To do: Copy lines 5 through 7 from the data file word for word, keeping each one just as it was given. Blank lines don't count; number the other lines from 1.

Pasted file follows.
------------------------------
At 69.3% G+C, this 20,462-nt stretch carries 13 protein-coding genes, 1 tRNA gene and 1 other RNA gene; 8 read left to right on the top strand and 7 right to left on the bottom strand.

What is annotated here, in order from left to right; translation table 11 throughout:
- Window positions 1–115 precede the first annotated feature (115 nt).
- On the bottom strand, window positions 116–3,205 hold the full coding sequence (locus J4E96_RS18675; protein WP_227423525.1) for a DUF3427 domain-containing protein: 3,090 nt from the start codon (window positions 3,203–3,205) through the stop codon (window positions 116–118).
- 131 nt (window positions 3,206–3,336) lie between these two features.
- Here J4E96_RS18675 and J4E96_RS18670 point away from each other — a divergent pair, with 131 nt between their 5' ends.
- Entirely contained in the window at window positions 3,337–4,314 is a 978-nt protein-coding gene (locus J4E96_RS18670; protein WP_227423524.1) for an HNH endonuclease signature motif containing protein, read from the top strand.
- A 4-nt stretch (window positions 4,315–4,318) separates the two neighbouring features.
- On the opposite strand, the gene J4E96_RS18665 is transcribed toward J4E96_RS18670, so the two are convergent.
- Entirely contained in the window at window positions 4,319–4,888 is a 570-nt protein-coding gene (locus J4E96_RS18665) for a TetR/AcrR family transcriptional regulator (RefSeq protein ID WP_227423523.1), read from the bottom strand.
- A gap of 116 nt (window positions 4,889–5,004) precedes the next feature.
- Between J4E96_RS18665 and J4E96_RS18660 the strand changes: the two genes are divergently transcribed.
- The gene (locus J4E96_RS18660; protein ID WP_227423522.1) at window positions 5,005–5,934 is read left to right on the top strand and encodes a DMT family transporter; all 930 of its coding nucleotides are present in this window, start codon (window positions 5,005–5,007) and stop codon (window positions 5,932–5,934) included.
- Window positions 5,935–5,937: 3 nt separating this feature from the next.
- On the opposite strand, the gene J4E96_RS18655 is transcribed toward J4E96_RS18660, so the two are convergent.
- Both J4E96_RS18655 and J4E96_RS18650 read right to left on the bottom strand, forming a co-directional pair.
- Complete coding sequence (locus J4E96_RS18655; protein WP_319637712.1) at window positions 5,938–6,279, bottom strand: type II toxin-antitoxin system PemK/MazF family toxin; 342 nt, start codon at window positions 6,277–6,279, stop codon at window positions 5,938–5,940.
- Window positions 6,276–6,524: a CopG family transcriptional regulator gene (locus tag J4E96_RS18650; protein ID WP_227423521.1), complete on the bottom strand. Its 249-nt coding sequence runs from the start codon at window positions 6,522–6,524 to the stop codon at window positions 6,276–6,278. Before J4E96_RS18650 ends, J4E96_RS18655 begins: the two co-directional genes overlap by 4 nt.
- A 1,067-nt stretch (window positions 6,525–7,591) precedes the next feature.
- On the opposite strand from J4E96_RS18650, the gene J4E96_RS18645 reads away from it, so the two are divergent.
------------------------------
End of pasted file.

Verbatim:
- 131 nt (window positions 3,206–3,336) lie between these two features.
- Here J4E96_RS18675 and J4E96_RS18670 point away from each other — a divergent pair, with 131 nt between their 5' ends.
- Entirely contained in the window at window positions 3,337–4,314 is a 978-nt protein-coding gene (locus J4E96_RS18670; protein WP_227423524.1) for an HNH endonuclease signature motif containing protein, read from the top strand.